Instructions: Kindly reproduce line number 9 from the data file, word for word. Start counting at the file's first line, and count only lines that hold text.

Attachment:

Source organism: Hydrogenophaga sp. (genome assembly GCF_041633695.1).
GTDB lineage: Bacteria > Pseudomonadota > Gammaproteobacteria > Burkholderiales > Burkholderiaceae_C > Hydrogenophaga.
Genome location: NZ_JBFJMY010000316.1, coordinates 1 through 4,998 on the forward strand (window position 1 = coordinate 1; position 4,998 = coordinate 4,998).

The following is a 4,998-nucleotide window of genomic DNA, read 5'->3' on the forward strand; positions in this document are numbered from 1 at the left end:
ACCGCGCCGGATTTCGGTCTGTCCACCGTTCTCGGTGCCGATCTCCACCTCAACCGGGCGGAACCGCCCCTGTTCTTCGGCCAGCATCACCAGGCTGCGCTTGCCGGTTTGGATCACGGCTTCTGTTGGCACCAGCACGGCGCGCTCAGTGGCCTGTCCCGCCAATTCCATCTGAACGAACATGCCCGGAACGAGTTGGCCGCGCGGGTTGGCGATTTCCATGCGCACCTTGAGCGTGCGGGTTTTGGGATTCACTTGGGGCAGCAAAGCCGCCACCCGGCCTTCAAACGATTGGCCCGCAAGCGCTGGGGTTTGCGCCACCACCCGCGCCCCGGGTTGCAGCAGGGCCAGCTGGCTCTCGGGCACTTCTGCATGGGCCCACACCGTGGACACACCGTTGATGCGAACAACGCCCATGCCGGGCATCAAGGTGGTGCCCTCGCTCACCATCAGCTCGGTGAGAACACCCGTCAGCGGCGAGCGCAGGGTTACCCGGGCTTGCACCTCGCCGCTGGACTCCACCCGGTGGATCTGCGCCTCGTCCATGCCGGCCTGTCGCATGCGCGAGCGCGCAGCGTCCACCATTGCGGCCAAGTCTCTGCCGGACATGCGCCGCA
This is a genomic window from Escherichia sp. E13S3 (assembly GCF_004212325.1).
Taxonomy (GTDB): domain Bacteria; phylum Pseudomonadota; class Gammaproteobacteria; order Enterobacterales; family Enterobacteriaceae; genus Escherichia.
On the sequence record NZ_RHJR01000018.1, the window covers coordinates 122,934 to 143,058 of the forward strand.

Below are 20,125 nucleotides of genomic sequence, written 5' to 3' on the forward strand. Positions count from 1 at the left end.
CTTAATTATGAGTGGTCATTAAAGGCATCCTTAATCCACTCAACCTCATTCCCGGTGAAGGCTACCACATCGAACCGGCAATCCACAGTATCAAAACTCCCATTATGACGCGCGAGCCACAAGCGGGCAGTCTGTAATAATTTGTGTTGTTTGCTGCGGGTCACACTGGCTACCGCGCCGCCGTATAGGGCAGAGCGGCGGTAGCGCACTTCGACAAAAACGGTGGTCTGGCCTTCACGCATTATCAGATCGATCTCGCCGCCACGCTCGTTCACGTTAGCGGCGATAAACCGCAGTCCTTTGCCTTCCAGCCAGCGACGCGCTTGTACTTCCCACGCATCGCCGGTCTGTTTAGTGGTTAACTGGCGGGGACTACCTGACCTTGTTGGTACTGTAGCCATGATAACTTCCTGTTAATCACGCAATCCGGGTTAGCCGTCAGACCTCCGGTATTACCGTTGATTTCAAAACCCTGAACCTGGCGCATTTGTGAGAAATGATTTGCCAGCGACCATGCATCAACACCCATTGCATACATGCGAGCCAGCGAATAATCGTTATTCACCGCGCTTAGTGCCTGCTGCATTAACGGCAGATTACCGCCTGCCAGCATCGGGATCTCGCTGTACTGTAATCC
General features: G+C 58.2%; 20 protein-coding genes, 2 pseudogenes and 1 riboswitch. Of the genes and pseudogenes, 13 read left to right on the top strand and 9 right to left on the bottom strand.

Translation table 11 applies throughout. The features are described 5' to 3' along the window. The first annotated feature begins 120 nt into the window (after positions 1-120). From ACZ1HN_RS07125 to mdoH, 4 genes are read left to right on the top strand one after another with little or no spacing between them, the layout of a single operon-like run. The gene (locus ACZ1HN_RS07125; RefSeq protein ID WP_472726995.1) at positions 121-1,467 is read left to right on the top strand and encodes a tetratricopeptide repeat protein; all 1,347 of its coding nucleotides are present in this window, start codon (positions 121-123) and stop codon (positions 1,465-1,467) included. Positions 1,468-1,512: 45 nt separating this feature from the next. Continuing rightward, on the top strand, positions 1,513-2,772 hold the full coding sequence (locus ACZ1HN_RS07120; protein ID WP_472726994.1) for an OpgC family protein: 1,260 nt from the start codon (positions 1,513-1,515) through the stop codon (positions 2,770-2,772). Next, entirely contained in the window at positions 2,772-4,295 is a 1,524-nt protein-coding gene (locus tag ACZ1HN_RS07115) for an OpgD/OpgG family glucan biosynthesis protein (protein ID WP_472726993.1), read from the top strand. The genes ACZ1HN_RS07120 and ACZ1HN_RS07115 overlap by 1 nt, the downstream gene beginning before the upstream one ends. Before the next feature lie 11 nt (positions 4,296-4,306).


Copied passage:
Below are 20,125 nucleotides of genomic sequence, written 5' to 3' on the forward strand. Positions count from 1 at the left end.